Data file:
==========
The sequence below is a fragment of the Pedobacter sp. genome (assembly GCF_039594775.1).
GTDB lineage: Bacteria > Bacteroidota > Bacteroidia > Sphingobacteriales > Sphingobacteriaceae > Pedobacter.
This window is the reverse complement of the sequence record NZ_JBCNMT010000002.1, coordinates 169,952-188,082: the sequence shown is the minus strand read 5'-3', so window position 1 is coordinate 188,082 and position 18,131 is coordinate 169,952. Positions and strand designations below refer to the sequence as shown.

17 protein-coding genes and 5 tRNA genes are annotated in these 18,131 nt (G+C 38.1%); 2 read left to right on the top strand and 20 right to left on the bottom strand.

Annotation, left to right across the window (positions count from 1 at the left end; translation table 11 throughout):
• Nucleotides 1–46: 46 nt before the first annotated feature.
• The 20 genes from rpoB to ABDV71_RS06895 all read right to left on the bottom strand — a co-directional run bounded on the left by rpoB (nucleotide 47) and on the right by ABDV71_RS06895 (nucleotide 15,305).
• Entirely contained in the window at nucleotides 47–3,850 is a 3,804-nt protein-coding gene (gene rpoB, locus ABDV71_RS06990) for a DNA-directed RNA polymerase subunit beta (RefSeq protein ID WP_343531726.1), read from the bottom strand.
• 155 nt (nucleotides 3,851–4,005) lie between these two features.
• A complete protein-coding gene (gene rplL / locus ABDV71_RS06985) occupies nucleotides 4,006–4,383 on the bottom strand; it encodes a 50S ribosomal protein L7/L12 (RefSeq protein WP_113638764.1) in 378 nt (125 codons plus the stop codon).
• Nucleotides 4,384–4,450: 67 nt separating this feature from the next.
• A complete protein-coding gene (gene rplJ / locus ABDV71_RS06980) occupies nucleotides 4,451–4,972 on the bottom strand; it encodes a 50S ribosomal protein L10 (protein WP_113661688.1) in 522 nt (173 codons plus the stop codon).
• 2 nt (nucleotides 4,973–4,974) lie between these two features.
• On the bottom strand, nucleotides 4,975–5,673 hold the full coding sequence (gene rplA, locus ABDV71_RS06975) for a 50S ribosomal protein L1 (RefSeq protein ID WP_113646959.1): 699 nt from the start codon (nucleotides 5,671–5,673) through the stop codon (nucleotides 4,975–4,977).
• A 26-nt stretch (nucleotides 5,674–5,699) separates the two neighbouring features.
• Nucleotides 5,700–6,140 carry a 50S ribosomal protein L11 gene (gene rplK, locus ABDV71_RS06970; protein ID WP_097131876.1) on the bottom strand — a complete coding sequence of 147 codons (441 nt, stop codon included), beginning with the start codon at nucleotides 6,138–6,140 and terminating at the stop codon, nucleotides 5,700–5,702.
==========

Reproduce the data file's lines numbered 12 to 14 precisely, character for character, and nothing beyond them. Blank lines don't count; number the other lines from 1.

• A complete protein-coding gene (gene rplJ / locus ABDV71_RS06980) occupies nucleotides 4,451–4,972 on the bottom strand; it encodes a 50S ribosomal protein L10 (protein WP_113661688.1) in 522 nt (173 codons plus the stop codon).
• 2 nt (nucleotides 4,973–4,974) lie between these two features.
• On the bottom strand, nucleotides 4,975–5,673 hold the full coding sequence (gene rplA, locus ABDV71_RS06975) for a 50S ribosomal protein L1 (RefSeq protein ID WP_113646959.1): 699 nt from the start codon (nucleotides 5,671–5,673) through the stop codon (nucleotides 4,975–4,977).